d’Arenberg d’Arry’s Original McLaren Vale Shiraz Grenache 2011 $18–$20
d’Arenbeg’s shiraz-grenache blend entered the Australian market decades ago as d’Arenberg “Burgundy”. But it switched to varietal labelling in 1993, at the same time honouring its creator, d’Arry Osborn. It was, and remains, a loveable, warm, generous red with considerable cellaring potential – a rare thing in wines of this price. Even in the cool 2011 vintage, the wine offers an attractive fragrance and generous soft flavours that are both fruity and earthy – with soft tannins completing the red-wine picture. It’s fifty–fifty blend of shiraz and grenache.
Heartland Langhorne Creek Cabernet Sauvignon 2012 $18–$20
Grant Tilbrook, Scott Collett and Ben Glaetzer are the driving force behind Heartland Wines – a brand and winemaking operation now using only fruit from the Langhorne Creek region. “Ben [Glaetzer] had grown up immersed in the potential of Langhorne Creek through the work of his uncle John Glaetzer”, says the website. John Glaetzer made many of the early Wolf Blass reds using from fruit from Langhorne Creek, and later built his own brand on the region. Ben Glaetzer’s Heartland 2012 shows the region’s ability to produce generous, firmly structured, pure, varietal cabernet at the right price. This is outstanding at the price.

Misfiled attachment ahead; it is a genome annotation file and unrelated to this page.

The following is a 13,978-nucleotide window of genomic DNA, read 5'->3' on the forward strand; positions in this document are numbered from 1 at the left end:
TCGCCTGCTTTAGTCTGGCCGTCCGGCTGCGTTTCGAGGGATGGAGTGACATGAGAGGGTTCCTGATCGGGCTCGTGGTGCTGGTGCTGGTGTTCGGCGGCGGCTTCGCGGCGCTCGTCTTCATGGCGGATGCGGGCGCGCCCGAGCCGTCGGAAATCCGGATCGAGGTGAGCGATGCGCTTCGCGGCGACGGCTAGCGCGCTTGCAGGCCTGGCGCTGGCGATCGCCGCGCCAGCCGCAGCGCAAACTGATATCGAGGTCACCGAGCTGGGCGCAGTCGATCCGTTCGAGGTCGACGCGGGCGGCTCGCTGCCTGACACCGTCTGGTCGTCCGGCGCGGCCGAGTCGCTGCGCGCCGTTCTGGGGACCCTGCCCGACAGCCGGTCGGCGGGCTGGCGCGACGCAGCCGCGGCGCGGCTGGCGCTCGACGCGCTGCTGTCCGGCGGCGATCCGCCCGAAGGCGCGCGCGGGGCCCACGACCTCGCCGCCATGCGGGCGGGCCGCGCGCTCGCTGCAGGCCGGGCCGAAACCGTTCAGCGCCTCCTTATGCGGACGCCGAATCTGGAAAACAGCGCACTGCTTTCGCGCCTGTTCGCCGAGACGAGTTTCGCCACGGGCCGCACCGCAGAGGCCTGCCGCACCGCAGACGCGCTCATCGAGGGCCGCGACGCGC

Tower Estate Coombe Rise Vineyard Hunter Valley Semillon 2013 $22
Tower Estate’s 2013 semillon comes from Peter and Kaye Barnes’ Coombe Rise vineyard at Pokolbin, in the lower Hunter Valley. The wine packs a power of flavour at just 11 per cent alcohol. Although the wine is bone and dry and somewhat austere in its lemony acidity, the fruit flavour – reminiscent of lemongrass – seems very intense and lingering. From experience with this style, it should evolve over time, shedding the austerity as the fruit flavour takes on a honeyed, toasty richness.
Copyright © Chris Shanahan 2014
First published 13 July 2014 in the Canberra Times